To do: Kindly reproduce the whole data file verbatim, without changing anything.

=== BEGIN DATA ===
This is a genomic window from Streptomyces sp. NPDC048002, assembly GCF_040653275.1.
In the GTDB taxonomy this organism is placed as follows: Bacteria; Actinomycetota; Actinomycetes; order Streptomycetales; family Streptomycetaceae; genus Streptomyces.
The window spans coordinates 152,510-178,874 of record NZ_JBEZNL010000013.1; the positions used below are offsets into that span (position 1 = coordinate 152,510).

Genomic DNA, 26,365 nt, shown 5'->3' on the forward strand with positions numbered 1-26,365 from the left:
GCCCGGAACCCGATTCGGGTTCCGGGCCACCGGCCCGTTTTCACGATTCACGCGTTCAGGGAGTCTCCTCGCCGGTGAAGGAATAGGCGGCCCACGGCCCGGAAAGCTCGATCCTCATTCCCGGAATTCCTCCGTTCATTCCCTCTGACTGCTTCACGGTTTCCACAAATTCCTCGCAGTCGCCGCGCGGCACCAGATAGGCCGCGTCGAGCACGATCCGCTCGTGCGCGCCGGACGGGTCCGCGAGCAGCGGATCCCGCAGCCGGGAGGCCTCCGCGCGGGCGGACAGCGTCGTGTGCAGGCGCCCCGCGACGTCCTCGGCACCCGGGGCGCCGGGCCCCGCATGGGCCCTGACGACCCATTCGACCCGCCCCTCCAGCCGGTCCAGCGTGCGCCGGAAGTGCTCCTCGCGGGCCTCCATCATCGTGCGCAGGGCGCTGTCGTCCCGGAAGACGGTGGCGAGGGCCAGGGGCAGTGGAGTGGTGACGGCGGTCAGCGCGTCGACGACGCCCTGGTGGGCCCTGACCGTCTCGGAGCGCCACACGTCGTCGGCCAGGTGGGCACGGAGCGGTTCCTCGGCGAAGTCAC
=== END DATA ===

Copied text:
This is a genomic window from Streptomyces sp. NPDC048002, assembly GCF_040653275.1.
In the GTDB taxonomy this organism is placed as follows: Bacteria; Actinomycetota; Actinomycetes; order Streptomycetales; family Streptomycetaceae; genus Streptomyces.
The window spans coordinates 152,510-178,874 of record NZ_JBEZNL010000013.1; the positions used below are offsets into that span (position 1 = coordinate 152,510).

Genomic DNA, 26,365 nt, shown 5'->3' on the forward strand with positions numbered 1-26,365 from the left:
GCCCGGAACCCGATTCGGGTTCCGGGCCACCGGCCCGTTTTCACGATTCACGCGTTCAGGGAGTCTCCTCGCCGGTGAAGGAATAGGCGGCCCACGGCCCGGAAAGCTCGATCCTCATTCCCGGAATTCCTCCGTTCATTCCCTCTGACTGCTTCACGGTTTCCACAAATTCCTCGCAGTCGCCGCGCGGCACCAGATAGGCCGCGTCGAGCACGATCCGCTCGTGCGCGCCGGACGGGTCCGCGAGCAGCGGATCCCGCAGCCGGGAGGCCTCCGCGCGGGCGGACAGCGTCGTGTGCAGGCGCCCCGCGACGTCCTCGGCACCCGGGGCGCCGGGCCCCGCATGGGCCCTGACGACCCATTCGACCCGCCCCTCCAGCCGGTCCAGCGTGCGCCGGAAGTGCTCCTCGCGGGCCTCCATCATCGTGCGCAGGGCGCTGTCGTCCCGGAAGACGGTGGCGAGGGCCAGGGGCAGTGGAGTGGTGACGGCGGTCAGCGCGTCGACGACGCCCTGGTGGGCCCTGACCGTCTCGGAGCGCCACACGTCGTCGGCCAGGTGGGCACGGAGCGGTTCCTCGGCGAAGTCAC